The Italian Ministry of Defense signed contracts with Leonardo for the acquisition of its new M-345 jet trainer and a new assault helicopter set to replace the A129 Mangusta.
The two contracts were together worth over 500 million euros, or US $532 million, the Italian state controlled firm said in a statement released late Friday.
The M-345 contract covers five aircraft, making it the initial batch in an eventual expected order of 45 aircraft, Leonardo said, which will replace 137 MB-339 aircraft that entered service in 1982. First deliveries will be in 2019.
The company announced Dec.30 that the prototype of the jet made its first, 30-minute flight in Italy.
The aircraft’s development has been funded by the Italian government and is set to be acquired by the Italian Air Force to prepare trainee pilots to move up to the firm’s advanced M-346 trainer, which is now being offered to the US in the TX program.
The Williams FJ44-4M-34 engine on the aircraft offers 3,400 pounds of thrust, and has been touted by Leonardo officials as contributing to the aircraft’s low life cycle cost, similar to or lower than a turbo prop.
The firm, which believes it can sell 200 M-345s around the world, will be using life cycle stats to try to woo turbo prop trainer customers.
The second contract signed is for a new assault helicopter being developed to replace Italy’s long serving A129 Mangusta helicopter, built by Leonardo.
Dubbed the “new exploration and escort helicopter” (NEES) the contract covers the study, development, industrialization, production and testing of a prototype and three initial production aircraft, the firm said.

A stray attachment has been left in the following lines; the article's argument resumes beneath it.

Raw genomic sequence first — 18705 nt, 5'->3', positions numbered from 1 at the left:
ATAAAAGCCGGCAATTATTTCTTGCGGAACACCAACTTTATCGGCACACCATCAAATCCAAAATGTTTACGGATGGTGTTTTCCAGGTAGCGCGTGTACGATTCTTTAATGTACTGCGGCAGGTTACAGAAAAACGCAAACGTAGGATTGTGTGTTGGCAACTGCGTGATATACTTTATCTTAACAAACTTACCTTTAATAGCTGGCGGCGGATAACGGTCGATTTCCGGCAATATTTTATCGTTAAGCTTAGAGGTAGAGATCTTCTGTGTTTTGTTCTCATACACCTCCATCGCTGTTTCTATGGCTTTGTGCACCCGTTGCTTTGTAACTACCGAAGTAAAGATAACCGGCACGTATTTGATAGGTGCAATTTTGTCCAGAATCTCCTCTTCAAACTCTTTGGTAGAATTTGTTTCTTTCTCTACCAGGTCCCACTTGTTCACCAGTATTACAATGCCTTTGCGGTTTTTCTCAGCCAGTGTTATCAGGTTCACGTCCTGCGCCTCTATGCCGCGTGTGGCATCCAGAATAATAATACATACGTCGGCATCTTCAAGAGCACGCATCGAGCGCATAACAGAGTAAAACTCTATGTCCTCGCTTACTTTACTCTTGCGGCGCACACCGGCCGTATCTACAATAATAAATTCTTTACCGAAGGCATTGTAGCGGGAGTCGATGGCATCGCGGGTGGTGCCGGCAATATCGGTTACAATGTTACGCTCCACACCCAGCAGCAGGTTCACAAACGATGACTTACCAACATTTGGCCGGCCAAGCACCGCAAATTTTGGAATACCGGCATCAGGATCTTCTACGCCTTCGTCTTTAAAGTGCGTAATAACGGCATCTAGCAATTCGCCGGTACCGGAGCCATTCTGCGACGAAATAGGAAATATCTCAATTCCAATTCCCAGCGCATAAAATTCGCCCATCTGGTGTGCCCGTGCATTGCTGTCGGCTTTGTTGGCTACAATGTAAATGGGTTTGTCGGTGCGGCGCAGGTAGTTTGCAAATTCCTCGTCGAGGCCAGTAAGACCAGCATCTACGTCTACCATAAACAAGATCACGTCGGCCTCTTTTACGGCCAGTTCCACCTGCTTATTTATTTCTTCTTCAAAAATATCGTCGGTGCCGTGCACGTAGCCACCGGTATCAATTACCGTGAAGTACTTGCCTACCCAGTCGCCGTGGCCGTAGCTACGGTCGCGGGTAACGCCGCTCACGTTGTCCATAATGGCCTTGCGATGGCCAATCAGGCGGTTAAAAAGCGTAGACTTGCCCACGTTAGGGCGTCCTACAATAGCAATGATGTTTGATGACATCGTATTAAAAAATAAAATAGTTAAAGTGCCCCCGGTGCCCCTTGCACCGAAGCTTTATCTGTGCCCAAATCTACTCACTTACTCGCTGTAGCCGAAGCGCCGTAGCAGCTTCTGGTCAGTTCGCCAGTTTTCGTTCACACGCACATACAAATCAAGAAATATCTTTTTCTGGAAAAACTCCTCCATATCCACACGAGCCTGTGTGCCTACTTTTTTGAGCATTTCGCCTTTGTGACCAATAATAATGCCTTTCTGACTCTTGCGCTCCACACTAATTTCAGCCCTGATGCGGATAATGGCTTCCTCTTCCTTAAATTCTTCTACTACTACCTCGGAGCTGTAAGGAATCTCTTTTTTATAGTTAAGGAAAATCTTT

In October, the military submitted plans to parliament to spend 487 million euros on a prototype, three pre-series aircraft and one initial operating capability level aircraft, as well as the later upgrade of the three pre-series versions to IOC level, all by 2025.
In its statement, Leonardo said: “Through this new program, based on a total requirement for 48 units, the Italian Army will be able to replace the current fleet of AW129 which are expected to be retired from service by 2025 following over 35 years in operations,” the firm said.
Designed to fly three hour missions, the new aircraft will offer a 20 mm cannon, 70 mm rockets and Spike air to ground missiles, with a 1,400 kg payload that may rise to 1,600 kg according to the documents sent to parliament.
The new Mangusta would also feature satellite communications and Link 16.
The Army currently has 48 Mangustas flying, of which 32 have been upgraded from the original spec, while 16 are used for training. The helicopter was flown in Afghanistan and a spin-off, the T-129, was developed for service with Turkey.